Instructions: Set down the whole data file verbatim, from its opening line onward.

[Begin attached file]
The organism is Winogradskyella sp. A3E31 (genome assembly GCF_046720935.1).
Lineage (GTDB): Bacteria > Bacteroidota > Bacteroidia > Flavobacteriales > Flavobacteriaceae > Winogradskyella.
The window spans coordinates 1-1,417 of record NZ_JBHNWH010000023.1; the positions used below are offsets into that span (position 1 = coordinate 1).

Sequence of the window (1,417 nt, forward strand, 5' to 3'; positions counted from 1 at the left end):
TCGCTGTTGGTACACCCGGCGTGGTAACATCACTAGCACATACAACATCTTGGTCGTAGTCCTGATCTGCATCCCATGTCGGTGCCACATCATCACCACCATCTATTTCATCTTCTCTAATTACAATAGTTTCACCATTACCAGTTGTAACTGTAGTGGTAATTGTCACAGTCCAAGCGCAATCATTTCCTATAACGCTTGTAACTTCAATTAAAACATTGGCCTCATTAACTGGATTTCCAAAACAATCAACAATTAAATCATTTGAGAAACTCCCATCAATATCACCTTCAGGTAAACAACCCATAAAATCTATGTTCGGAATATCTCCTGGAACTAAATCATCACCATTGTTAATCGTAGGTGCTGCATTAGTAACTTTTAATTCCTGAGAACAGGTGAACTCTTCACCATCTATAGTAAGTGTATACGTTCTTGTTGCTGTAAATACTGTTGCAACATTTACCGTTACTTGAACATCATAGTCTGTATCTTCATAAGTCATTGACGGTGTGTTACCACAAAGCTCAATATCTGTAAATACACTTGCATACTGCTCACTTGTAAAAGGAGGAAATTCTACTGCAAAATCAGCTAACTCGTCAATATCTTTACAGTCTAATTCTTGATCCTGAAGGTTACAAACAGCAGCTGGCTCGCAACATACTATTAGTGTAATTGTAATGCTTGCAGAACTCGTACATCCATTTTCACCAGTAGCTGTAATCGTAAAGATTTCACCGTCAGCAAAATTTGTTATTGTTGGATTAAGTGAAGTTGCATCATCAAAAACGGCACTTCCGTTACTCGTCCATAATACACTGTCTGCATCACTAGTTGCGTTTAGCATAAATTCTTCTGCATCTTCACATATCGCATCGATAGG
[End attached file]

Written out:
The organism is Winogradskyella sp. A3E31 (genome assembly GCF_046720935.1).
Lineage (GTDB): Bacteria > Bacteroidota > Bacteroidia > Flavobacteriales > Flavobacteriaceae > Winogradskyella.
The window spans coordinates 1-1,417 of record NZ_JBHNWH010000023.1; the positions used below are offsets into that span (position 1 = coordinate 1).

Sequence of the window (1,417 nt, forward strand, 5' to 3'; positions counted from 1 at the left end):
TCGCTGTTGGTACACCCGGCGTGGTAACATCACTAGCACATACAACATCTTGGTCGTAGTCCTGATCTGCATCCCATGTCGGTGCCACATCATCACCACCATCTATTTCATCTTCTCTAATTACAATAGTTTCACCATTACCAGTTGTAACTGTAGTGGTAATTGTCACAGTCCAAGCGCAATCATTTCCTATAACGCTTGTAACTTCAATTAAAACATTGGCCTCATTAACTGGATTTCCAAAACAATCAACAATTAAATCATTTGAGAAACTCCCATCAATATCACCTTCAGGTAAACAACCCATAAAATCTATGTTCGGAATATCTCCTGGAACTAAATCATCACCATTGTTAATCGTAGGTGCTGCATTAGTAACTTTTAATTCCTGAGAACAGGTGAACTCTTCACCATCTATAGTAAGTGTATACGTTCTTGTTGCTGTAAATACTGTTGCAACATTTACCGTTACTTGAACATCATAGTCTGTATCTTCATAAGTCATTGACGGTGTGTTACCACAAAGCTCAATATCTGTAAATACACTTGCATACTGCTCACTTGTAAAAGGAGGAAATTCTACTGCAAAATCAGCTAACTCGTCAATATCTTTACAGTCTAATTCTTGATCCTGAAGGTTACAAACAGCAGCTGGCTCGCAACATACTATTAGTGTAATTGTAATGCTTGCAGAACTCGTACATCCATTTTCACCAGTAGCTGTAATCGTAAAGATTTCACCGTCAGCAAAATTTGTTATTGTTGGATTAAGTGAAGTTGCATCATCAAAAACGGCACTTCCGTTACTCGTCCATAATACACTGTCTGCATCACTAGTTGCGTTTAGCATAAATTCTTCTGCATCTTCACATATCGCATCGATAGG